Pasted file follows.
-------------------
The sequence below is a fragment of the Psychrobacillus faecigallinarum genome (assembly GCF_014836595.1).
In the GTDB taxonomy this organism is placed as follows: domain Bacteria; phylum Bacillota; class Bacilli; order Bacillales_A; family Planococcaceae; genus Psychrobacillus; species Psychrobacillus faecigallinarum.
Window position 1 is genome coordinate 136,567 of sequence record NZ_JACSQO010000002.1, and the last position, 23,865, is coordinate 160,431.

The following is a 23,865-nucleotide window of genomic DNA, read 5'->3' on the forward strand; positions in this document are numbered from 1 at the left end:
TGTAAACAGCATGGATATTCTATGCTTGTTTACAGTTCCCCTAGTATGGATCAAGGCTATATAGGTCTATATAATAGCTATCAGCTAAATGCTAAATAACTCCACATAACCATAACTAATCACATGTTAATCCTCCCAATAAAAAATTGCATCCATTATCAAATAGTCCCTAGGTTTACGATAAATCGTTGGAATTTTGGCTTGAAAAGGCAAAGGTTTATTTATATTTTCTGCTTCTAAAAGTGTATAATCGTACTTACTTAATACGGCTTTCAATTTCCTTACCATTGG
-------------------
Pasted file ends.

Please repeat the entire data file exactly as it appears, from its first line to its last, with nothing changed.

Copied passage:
The sequence below is a fragment of the Psychrobacillus faecigallinarum genome (assembly GCF_014836595.1).
In the GTDB taxonomy this organism is placed as follows: domain Bacteria; phylum Bacillota; class Bacilli; order Bacillales_A; family Planococcaceae; genus Psychrobacillus; species Psychrobacillus faecigallinarum.
Window position 1 is genome coordinate 136,567 of sequence record NZ_JACSQO010000002.1, and the last position, 23,865, is coordinate 160,431.

The following is a 23,865-nucleotide window of genomic DNA, read 5'->3' on the forward strand; positions in this document are numbered from 1 at the left end:
TGTAAACAGCATGGATATTCTATGCTTGTTTACAGTTCCCCTAGTATGGATCAAGGCTATATAGGTCTATATAATAGCTATCAGCTAAATGCTAAATAACTCCACATAACCATAACTAATCACATGTTAATCCTCCCAATAAAAAATTGCATCCATTATCAAATAGTCCCTAGGTTTACGATAAATCGTTGGAATTTTGGCTTGAAAAGGCAAAGGTTTATTTATATTTTCTGCTTCTAAAAGTGTATAATCGTACTTACTTAATACGGCTTTCAATTTCCTTACCATTGG